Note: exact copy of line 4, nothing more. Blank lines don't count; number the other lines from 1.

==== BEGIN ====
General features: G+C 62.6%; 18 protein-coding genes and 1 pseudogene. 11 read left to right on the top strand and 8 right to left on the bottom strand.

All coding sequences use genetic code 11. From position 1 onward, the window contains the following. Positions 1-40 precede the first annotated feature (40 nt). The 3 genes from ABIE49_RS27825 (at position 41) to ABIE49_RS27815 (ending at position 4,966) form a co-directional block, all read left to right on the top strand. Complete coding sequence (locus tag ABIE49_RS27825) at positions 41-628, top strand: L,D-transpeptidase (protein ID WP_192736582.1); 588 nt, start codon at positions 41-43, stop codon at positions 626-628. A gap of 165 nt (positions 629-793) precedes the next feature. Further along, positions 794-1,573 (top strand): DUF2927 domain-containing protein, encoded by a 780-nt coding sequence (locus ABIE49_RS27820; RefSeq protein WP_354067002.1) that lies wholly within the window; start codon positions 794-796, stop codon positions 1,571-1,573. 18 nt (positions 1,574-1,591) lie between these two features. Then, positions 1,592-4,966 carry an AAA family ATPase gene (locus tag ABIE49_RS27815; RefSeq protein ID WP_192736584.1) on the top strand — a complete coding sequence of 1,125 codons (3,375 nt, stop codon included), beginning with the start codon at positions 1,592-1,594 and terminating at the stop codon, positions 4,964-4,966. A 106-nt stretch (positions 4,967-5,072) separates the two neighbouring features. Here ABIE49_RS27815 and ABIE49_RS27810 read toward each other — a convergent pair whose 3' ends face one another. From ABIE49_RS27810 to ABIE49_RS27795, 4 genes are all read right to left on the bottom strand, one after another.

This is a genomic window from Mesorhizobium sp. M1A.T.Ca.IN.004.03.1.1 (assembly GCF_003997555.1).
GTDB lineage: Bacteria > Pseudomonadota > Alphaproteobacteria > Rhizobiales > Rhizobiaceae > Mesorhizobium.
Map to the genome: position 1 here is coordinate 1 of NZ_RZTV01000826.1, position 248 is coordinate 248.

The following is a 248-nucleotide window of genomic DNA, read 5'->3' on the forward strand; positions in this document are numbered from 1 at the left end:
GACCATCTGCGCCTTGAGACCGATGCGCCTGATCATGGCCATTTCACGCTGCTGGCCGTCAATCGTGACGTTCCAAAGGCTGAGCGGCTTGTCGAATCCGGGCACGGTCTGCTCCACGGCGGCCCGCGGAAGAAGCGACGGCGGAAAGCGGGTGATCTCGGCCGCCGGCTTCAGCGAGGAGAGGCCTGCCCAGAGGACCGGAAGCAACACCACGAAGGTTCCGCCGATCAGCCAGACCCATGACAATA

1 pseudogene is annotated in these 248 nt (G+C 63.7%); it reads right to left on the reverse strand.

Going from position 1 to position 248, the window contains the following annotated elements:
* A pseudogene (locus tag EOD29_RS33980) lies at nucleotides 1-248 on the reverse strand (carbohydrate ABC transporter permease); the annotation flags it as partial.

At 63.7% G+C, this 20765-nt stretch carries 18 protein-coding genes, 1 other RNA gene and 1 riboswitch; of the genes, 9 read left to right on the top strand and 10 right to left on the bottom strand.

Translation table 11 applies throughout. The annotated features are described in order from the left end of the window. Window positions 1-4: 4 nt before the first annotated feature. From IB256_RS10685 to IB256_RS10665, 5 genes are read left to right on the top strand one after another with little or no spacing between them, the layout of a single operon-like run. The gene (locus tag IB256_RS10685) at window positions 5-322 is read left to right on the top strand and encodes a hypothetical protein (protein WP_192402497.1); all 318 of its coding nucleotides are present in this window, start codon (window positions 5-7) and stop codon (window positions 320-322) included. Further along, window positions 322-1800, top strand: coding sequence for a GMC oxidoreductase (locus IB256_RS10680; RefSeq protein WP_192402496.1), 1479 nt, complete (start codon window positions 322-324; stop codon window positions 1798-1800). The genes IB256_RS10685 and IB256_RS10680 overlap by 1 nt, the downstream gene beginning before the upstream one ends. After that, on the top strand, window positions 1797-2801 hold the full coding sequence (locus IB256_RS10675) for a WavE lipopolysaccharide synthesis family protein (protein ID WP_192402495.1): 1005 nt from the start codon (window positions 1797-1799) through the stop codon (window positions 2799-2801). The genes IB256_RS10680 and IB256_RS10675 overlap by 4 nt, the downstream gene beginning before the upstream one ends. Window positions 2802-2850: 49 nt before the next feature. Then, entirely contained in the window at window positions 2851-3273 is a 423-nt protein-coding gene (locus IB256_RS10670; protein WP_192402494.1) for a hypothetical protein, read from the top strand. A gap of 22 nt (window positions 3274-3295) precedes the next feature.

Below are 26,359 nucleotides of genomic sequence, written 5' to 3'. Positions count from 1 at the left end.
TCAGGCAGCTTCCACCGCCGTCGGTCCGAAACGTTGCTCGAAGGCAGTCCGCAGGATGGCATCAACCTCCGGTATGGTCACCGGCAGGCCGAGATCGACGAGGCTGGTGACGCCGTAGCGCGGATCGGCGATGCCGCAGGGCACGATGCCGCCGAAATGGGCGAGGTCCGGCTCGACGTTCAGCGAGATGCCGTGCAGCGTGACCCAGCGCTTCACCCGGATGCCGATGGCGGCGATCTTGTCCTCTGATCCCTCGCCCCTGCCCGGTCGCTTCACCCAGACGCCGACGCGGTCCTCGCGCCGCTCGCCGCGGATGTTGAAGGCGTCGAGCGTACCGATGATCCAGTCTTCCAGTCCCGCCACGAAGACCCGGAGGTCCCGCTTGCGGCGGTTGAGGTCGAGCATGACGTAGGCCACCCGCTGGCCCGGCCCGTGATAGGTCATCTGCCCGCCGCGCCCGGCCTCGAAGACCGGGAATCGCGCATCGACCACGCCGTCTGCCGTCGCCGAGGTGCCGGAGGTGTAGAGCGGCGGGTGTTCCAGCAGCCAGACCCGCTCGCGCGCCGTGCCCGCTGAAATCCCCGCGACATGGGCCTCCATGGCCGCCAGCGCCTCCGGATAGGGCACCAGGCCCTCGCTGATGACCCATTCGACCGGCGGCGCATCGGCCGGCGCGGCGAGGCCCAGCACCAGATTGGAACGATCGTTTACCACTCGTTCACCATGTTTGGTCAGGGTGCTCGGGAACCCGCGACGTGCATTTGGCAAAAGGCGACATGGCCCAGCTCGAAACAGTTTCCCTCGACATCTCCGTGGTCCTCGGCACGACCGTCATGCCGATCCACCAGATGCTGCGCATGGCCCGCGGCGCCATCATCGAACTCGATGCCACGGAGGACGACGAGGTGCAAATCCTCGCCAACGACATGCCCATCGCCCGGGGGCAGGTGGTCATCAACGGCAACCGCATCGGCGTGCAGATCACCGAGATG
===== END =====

GTDB lineage: Bacteria > Pseudomonadota > Alphaproteobacteria > Rhizobiales > Rhizobiaceae > Mesorhizobium.